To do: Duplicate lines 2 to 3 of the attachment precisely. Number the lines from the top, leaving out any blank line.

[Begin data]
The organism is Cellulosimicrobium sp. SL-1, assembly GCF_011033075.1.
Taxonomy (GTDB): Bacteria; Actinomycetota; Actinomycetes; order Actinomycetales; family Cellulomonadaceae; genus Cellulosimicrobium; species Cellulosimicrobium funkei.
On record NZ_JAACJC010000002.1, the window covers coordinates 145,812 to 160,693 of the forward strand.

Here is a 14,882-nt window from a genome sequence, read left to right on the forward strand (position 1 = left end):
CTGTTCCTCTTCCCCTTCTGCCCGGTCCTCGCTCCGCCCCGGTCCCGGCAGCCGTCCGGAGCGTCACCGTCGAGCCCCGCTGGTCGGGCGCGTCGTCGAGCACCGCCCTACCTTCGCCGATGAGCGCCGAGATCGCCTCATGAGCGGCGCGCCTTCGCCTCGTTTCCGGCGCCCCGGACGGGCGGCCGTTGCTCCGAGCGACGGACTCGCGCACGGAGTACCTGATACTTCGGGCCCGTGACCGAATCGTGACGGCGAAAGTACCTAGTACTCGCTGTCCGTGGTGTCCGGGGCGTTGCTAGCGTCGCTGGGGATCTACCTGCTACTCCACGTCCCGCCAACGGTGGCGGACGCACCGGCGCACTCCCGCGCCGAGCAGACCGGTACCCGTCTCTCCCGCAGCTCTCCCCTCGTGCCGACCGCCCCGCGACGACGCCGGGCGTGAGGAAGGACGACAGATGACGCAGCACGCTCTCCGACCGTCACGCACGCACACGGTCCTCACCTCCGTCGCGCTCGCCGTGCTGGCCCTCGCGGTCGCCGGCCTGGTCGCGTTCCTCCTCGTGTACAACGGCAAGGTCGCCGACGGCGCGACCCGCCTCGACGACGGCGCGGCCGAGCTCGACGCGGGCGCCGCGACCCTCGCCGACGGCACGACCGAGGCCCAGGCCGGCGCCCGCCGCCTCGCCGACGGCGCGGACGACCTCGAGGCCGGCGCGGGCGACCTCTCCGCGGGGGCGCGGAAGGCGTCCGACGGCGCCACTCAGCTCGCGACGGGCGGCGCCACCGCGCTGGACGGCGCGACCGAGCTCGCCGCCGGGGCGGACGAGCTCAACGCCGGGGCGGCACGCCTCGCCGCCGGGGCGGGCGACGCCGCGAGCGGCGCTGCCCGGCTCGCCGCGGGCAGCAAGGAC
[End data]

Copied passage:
Taxonomy (GTDB): Bacteria; Actinomycetota; Actinomycetes; order Actinomycetales; family Cellulomonadaceae; genus Cellulosimicrobium; species Cellulosimicrobium funkei.
On record NZ_JAACJC010000002.1, the window covers coordinates 145,812 to 160,693 of the forward strand.